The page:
The California legislature has amended the existing requirements for debt collectors who receive consumer claims of identity theft with the Identity Theft Resolution Act (“Act”). See AB 1723; Cal. Civ. Code § 1785.16.2.[1]  The Act does not take effect until January 1, 2017, but creditors should immediately start implementing new policies and procedures for debt collectors to follow to ensure that the creditor’s interest is protected under the amendments.

Under the Act, the time frame for reviewing claims of identity theft has been dramatically reduced for debt collectors. Once the debt collector receives the police report, written statement, and other information required under the law, it will have 10 business days to start an investigation of the dispute.  After concluding its review, the debt collector must send the results of its investigation to the consumer within 10 business days.  The timeframe under the Act is in stark contrast to current law, which sets no time frame for when a debt collector must investigate a consumer’s claim of identity theft, or when the debt collector must notify the creditor associated with the account or any consumer reporting agency (“CRA”) to which the debt has been reported.  Current law only requires a debt collector to cease collection of a debt upon receipt of a police report filed by a consumer and a written statement alleging identity theft regarding the debt at issue.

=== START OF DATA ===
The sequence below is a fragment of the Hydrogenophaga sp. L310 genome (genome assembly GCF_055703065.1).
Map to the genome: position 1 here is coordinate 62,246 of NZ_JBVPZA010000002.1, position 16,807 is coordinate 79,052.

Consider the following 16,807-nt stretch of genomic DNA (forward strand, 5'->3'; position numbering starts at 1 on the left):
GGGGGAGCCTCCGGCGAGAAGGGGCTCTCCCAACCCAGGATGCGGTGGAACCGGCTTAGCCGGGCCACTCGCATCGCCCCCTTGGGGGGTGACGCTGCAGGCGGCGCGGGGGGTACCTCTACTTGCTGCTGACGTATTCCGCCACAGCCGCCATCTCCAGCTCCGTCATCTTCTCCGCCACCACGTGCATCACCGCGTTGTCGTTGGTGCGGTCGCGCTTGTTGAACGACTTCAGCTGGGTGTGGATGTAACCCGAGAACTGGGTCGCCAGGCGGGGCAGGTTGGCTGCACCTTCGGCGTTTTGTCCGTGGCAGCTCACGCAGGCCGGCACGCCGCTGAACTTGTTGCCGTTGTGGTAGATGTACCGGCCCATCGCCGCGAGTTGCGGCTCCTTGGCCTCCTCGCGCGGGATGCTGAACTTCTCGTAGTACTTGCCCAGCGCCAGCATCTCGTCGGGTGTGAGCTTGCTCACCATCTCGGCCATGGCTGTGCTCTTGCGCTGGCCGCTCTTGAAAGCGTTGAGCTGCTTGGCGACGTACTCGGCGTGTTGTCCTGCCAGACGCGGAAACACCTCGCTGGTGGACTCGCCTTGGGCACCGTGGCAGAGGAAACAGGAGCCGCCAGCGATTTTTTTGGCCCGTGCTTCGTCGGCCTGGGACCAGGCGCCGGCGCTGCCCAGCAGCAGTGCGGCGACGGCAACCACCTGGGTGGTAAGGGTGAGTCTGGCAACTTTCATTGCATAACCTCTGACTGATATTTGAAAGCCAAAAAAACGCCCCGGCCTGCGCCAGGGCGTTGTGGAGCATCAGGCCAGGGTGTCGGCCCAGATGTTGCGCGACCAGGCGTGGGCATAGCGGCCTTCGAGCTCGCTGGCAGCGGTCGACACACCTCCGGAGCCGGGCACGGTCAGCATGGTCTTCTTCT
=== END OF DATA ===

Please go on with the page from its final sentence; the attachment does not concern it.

While investigating the debtor’s claim of identity theft, the debt collector must review and consider all of the information provided by the debtor as well as information available to the debt collector in its file or from the creditor. The debt collector may apply common sense.  For example, if the debtor has previously affirmed the debt or acknowledged it, that fact can be considered in determining whether the claim of identity theft is valid or made in good faith. The debt collector should document all communications and provide a clear explanation if it is decided that the claim is not valid.  As mentioned above, once the debt collector concludes its review, it must send its decision to the debtor within 10 business days, notifying the debtor in writing  that he or she is still responsible for the debt, as well as the basis for that determination.  The debt collector may recommence collection activities only after making a good faith determination that the evidence presented does not establish the debtor is not responsible for that specific debt.Continue Reading California Amends Identity Theft Requirements for Debt Collectors

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